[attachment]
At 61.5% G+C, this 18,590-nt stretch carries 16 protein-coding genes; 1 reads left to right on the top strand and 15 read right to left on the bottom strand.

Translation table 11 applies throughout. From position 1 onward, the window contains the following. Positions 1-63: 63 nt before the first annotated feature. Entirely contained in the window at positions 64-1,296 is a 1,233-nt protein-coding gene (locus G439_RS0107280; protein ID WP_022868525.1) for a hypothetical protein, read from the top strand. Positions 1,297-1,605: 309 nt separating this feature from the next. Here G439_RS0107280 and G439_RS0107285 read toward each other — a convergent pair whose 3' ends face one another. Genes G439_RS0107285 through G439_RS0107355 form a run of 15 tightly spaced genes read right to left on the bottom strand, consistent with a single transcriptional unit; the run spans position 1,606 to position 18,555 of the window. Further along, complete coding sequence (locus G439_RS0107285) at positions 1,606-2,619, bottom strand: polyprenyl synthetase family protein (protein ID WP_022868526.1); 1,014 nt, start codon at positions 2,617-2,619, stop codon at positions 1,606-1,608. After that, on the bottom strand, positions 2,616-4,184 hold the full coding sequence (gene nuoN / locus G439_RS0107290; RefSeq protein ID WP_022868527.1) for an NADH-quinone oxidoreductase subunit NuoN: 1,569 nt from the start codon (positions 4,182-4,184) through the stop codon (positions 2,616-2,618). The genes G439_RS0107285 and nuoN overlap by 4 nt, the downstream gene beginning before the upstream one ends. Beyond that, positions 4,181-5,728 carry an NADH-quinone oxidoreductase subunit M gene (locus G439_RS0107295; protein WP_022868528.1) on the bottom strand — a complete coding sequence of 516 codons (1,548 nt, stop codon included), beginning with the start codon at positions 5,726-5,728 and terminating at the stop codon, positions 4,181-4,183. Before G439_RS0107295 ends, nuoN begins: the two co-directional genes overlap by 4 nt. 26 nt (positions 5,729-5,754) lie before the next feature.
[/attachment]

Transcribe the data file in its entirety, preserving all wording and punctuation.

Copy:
At 61.5% G+C, this 18,590-nt stretch carries 16 protein-coding genes; 1 reads left to right on the top strand and 15 read right to left on the bottom strand.

Translation table 11 applies throughout. From position 1 onward, the window contains the following. Positions 1-63: 63 nt before the first annotated feature. Entirely contained in the window at positions 64-1,296 is a 1,233-nt protein-coding gene (locus G439_RS0107280; protein ID WP_022868525.1) for a hypothetical protein, read from the top strand. Positions 1,297-1,605: 309 nt separating this feature from the next. Here G439_RS0107280 and G439_RS0107285 read toward each other — a convergent pair whose 3' ends face one another. Genes G439_RS0107285 through G439_RS0107355 form a run of 15 tightly spaced genes read right to left on the bottom strand, consistent with a single transcriptional unit; the run spans position 1,606 to position 18,555 of the window. Further along, complete coding sequence (locus G439_RS0107285) at positions 1,606-2,619, bottom strand: polyprenyl synthetase family protein (protein ID WP_022868526.1); 1,014 nt, start codon at positions 2,617-2,619, stop codon at positions 1,606-1,608. After that, on the bottom strand, positions 2,616-4,184 hold the full coding sequence (gene nuoN / locus G439_RS0107290; RefSeq protein ID WP_022868527.1) for an NADH-quinone oxidoreductase subunit NuoN: 1,569 nt from the start codon (positions 4,182-4,184) through the stop codon (positions 2,616-2,618). The genes G439_RS0107285 and nuoN overlap by 4 nt, the downstream gene beginning before the upstream one ends. Beyond that, positions 4,181-5,728 carry an NADH-quinone oxidoreductase subunit M gene (locus G439_RS0107295; protein WP_022868528.1) on the bottom strand — a complete coding sequence of 516 codons (1,548 nt, stop codon included), beginning with the start codon at positions 5,726-5,728 and terminating at the stop codon, positions 4,181-4,183. Before G439_RS0107295 ends, nuoN begins: the two co-directional genes overlap by 4 nt. 26 nt (positions 5,729-5,754) lie before the next feature.